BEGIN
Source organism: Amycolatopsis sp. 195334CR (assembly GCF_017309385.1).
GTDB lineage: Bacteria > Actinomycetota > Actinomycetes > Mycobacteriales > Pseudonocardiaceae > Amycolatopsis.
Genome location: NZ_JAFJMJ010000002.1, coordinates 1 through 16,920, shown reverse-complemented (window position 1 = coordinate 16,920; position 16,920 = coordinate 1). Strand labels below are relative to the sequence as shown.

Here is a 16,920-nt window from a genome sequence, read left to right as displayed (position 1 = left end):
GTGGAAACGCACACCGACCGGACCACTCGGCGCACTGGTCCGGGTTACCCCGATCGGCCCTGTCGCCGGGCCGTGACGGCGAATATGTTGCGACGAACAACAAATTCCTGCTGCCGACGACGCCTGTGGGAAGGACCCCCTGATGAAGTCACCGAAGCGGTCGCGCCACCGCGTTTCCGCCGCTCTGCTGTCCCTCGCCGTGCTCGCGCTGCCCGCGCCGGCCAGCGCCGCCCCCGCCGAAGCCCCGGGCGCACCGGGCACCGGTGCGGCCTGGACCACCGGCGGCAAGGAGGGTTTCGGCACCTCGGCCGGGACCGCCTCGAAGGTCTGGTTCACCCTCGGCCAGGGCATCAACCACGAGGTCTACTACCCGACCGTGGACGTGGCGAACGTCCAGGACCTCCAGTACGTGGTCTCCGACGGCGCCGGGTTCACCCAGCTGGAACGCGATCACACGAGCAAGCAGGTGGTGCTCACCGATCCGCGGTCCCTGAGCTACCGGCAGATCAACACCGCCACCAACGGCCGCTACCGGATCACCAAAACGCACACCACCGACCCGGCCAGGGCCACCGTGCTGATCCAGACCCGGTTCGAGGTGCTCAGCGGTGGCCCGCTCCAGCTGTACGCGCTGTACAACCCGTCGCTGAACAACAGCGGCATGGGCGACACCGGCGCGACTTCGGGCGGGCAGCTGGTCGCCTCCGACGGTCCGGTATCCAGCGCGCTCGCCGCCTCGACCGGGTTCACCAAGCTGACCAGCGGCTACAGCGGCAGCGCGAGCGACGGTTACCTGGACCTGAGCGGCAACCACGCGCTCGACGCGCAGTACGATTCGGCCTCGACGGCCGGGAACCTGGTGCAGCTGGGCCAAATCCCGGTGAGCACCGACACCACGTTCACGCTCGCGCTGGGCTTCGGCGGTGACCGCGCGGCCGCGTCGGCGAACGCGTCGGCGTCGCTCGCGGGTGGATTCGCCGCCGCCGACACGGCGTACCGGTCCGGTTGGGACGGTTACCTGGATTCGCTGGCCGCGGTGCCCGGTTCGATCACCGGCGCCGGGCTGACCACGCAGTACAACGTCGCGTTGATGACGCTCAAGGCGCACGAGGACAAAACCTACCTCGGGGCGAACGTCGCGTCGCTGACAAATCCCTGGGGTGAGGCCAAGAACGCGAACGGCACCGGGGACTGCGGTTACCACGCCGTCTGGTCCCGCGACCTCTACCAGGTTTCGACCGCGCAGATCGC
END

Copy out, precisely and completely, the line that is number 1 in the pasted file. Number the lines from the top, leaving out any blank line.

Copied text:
Source organism: Amycolatopsis sp. 195334CR (assembly GCF_017309385.1).